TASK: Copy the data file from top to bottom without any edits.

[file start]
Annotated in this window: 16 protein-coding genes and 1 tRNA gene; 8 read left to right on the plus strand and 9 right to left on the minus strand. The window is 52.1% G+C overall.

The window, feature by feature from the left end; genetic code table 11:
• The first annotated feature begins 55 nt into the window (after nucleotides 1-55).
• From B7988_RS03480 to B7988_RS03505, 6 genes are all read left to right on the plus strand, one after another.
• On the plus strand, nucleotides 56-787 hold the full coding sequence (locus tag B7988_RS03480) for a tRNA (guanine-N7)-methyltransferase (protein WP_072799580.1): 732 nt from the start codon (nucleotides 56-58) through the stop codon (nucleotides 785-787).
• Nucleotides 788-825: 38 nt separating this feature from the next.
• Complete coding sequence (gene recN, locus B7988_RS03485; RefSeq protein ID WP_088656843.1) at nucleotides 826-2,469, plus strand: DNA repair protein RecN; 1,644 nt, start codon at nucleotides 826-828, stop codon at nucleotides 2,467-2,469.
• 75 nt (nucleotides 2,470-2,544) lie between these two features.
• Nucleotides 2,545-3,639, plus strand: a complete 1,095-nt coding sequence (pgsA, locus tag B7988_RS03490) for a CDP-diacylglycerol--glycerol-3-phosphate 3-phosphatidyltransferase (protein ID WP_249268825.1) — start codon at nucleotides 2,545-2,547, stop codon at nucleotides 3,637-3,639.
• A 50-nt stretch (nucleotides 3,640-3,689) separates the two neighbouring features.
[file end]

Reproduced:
Annotated in this window: 16 protein-coding genes and 1 tRNA gene; 8 read left to right on the plus strand and 9 right to left on the minus strand. The window is 52.1% G+C overall.

The window, feature by feature from the left end; genetic code table 11:
• The first annotated feature begins 55 nt into the window (after nucleotides 1-55).
• From B7988_RS03480 to B7988_RS03505, 6 genes are all read left to right on the plus strand, one after another.
• On the plus strand, nucleotides 56-787 hold the full coding sequence (locus tag B7988_RS03480) for a tRNA (guanine-N7)-methyltransferase (protein WP_072799580.1): 732 nt from the start codon (nucleotides 56-58) through the stop codon (nucleotides 785-787).
• Nucleotides 788-825: 38 nt separating this feature from the next.
• Complete coding sequence (gene recN, locus B7988_RS03485; RefSeq protein ID WP_088656843.1) at nucleotides 826-2,469, plus strand: DNA repair protein RecN; 1,644 nt, start codon at nucleotides 826-828, stop codon at nucleotides 2,467-2,469.
• 75 nt (nucleotides 2,470-2,544) lie between these two features.
• Nucleotides 2,545-3,639, plus strand: a complete 1,095-nt coding sequence (pgsA, locus tag B7988_RS03490) for a CDP-diacylglycerol--glycerol-3-phosphate 3-phosphatidyltransferase (protein ID WP_249268825.1) — start codon at nucleotides 2,545-2,547, stop codon at nucleotides 3,637-3,639.
• A 50-nt stretch (nucleotides 3,640-3,689) separates the two neighbouring features.